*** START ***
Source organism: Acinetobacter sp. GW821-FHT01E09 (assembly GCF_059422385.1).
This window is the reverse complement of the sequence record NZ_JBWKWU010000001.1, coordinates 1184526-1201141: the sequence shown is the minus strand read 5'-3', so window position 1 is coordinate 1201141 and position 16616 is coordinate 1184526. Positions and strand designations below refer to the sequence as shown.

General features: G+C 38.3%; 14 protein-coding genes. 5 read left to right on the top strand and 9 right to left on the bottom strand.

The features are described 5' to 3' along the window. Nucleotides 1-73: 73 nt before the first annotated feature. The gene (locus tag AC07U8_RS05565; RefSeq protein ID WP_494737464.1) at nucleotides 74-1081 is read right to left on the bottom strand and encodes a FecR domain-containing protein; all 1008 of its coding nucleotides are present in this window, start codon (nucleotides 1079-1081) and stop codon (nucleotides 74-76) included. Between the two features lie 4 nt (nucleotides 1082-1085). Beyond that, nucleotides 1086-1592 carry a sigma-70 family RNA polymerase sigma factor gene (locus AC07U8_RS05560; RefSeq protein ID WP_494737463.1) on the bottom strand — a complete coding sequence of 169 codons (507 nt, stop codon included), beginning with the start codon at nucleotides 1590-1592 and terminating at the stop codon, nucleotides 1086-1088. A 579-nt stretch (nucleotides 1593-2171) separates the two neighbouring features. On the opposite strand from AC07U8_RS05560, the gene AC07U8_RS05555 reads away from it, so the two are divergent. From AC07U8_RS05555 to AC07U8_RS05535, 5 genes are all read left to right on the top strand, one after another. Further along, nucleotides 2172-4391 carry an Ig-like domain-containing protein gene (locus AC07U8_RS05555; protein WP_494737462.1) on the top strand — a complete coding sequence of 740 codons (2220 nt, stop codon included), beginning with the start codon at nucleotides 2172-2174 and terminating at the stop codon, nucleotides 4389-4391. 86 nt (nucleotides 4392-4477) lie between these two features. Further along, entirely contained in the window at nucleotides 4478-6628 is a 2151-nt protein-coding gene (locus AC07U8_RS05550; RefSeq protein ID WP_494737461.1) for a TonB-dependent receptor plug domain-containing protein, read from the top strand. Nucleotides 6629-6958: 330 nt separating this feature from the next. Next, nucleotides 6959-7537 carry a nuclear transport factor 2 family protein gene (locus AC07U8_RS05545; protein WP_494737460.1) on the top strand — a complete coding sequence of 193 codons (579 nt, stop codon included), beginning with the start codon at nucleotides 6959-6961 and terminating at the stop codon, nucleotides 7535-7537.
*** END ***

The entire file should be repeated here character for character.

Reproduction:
Source organism: Acinetobacter sp. GW821-FHT01E09 (assembly GCF_059422385.1).
This window is the reverse complement of the sequence record NZ_JBWKWU010000001.1, coordinates 1184526-1201141: the sequence shown is the minus strand read 5'-3', so window position 1 is coordinate 1201141 and position 16616 is coordinate 1184526. Positions and strand designations below refer to the sequence as shown.

General features: G+C 38.3%; 14 protein-coding genes. 5 read left to right on the top strand and 9 right to left on the bottom strand.

The features are described 5' to 3' along the window. Nucleotides 1-73: 73 nt before the first annotated feature. The gene (locus tag AC07U8_RS05565; RefSeq protein ID WP_494737464.1) at nucleotides 74-1081 is read right to left on the bottom strand and encodes a FecR domain-containing protein; all 1008 of its coding nucleotides are present in this window, start codon (nucleotides 1079-1081) and stop codon (nucleotides 74-76) included. Between the two features lie 4 nt (nucleotides 1082-1085). Beyond that, nucleotides 1086-1592 carry a sigma-70 family RNA polymerase sigma factor gene (locus AC07U8_RS05560; RefSeq protein ID WP_494737463.1) on the bottom strand — a complete coding sequence of 169 codons (507 nt, stop codon included), beginning with the start codon at nucleotides 1590-1592 and terminating at the stop codon, nucleotides 1086-1088. A 579-nt stretch (nucleotides 1593-2171) separates the two neighbouring features. On the opposite strand from AC07U8_RS05560, the gene AC07U8_RS05555 reads away from it, so the two are divergent. From AC07U8_RS05555 to AC07U8_RS05535, 5 genes are all read left to right on the top strand, one after another. Further along, nucleotides 2172-4391 carry an Ig-like domain-containing protein gene (locus AC07U8_RS05555; protein WP_494737462.1) on the top strand — a complete coding sequence of 740 codons (2220 nt, stop codon included), beginning with the start codon at nucleotides 2172-2174 and terminating at the stop codon, nucleotides 4389-4391. 86 nt (nucleotides 4392-4477) lie between these two features. Further along, entirely contained in the window at nucleotides 4478-6628 is a 2151-nt protein-coding gene (locus AC07U8_RS05550; RefSeq protein ID WP_494737461.1) for a TonB-dependent receptor plug domain-containing protein, read from the top strand. Nucleotides 6629-6958: 330 nt separating this feature from the next. Next, nucleotides 6959-7537 carry a nuclear transport factor 2 family protein gene (locus AC07U8_RS05545; protein WP_494737460.1) on the top strand — a complete coding sequence of 193 codons (579 nt, stop codon included), beginning with the start codon at nucleotides 6959-6961 and terminating at the stop codon, nucleotides 7535-7537.